Sharing with someone else that you are dealing with grief and sadness can also help (read about the 8 emotion families here).  Letting the people who love you know that the holidays are hard for you gives them the chance to support you—and even if they don’t know exactly what to do, just knowing that they care can help.

5.    Forgive

The holidays offer the perfect time to consider letting go of that grudge you’ve been holding or settling that conflict that you’ve been avoiding.

Forgiving that selfish thing your friend did months ago or the ways you feel your parents have let you down isn’t easy. But loosening the grip anger and resentment have on you, even just a little bit, can make a huge difference in your overall quality of life.

Most people get hung up on the idea that forgiveness means letting the other person off the hook. Instead, try thinking about forgiveness as something you’re doing for yourself – not something you’re doing for the other person.

Research shows that people who forgive feel happier, are physically healthier and have stronger and more meaningful relationships.  In fact, forgiveness boosts kindness and connectedness in general.  People who are forgiving are more likely to volunteer and more likely to give to charity. So what better time to try to practice forgiveness than during the holiday season?

How are you handling your stress this holiday season? Please leave your comments below.

Mindfully,

Erin

 

3 Comments

  1. Kristan Flynn December 18, 2013 at 7:22 pm

    This is helpful advice. I like the Wise Mind vs. Emotion Mind distinction. The approach you recommend is generally how I try to live my everyday life. However, the holidays are tricky for me because I feel less in control due to all of the other people in my life, whom I want to see at this time of year but they seem to be invested in holiday madness. Whether it is shopping, ticking off everything they have accomplished i.e. baking 10,000 cookies, coats for the homeless, a hand knit scarf for everyone they know, a professionally styled and shot Christmas card, etc. I guess what I am asking is how to engage with people as connection is supposed to be the hallmark of this time of year without getting sucked in to their holiday dynamic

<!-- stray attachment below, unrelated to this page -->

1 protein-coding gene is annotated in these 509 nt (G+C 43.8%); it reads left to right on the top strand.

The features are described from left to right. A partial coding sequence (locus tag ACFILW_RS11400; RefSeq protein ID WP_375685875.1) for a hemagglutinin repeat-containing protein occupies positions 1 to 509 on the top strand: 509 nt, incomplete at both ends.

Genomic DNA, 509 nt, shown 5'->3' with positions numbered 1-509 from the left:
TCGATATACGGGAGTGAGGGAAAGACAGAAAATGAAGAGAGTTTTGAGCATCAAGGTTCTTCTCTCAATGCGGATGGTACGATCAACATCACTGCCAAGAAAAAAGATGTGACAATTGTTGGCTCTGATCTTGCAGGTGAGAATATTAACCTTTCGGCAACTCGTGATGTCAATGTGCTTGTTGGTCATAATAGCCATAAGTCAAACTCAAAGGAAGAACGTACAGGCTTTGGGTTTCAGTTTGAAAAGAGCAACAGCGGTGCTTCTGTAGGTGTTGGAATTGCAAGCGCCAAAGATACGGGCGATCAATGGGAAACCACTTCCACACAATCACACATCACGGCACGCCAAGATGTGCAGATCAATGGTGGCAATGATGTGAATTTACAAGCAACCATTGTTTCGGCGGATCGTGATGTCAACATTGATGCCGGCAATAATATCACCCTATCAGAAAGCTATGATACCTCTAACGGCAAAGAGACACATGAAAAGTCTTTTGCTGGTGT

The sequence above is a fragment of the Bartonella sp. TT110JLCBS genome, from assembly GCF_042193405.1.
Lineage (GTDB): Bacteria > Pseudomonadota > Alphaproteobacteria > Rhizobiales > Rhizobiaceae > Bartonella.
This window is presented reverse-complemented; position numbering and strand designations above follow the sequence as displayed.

2. Toby Williams December 18, 2013 at 8:25 pm

    Thank you, Erin. Number 5, on forgiveness, is very much on my mind these days. What a nice way to think of this around the holidays…giving a gift to myself…a gift a releasing a major resentment..for Xmas! Happy Holidays to me! I am also big on not saying “yes” to everything. One more for me this year…letting myself make my own holiday traditions since I am the one hosting the family this year. I can’t take care of everyone’s needs. Certainly, I can’t control for everyone having a good time by trying to anticipate everyone’s feelings. So, I’m letting go and going for it!

  3. Erin Olivo December 19, 2013 at 6:54 pm

    Thanks for your comment Kristan. It can be so hard at the holidays (or anytime, really) to be around people who push our buttons or whose “stress” seems to be contagious. One of the strategies that can be most helpful in minimizing the impact of these irritating situations is to practice mindful acceptance.

    Developing a “Teflon Mindset” is an acceptance practice that you can use in any distressing situation. In this practice you try to step back a little and simply observe your experience, and then actively decide not to get pulled into it, to not let it stick. You’ll notice as you try it that taking the stance of an observer allows you to be slightly detached but still interested and engaged. Some of my patients have come to think of this mindset as the “News Reporter Mindset,” where you’re gathering the facts but trying not to become a part of the “story.”

    This practice isn’t about tuning out. It’s about forming an intention to tune in to your experience exactly as it is without judging, or pushing anything away and without grabbing on to any of it either. When you approach a distressing situation from this slightly detached stance it can feel less impactful and create less suffering.

    So the next time you find someone is pushing your buttons, try to get into observer mode and say to yourself, “I’m letting this bounce right off me like Teflon,” and move on.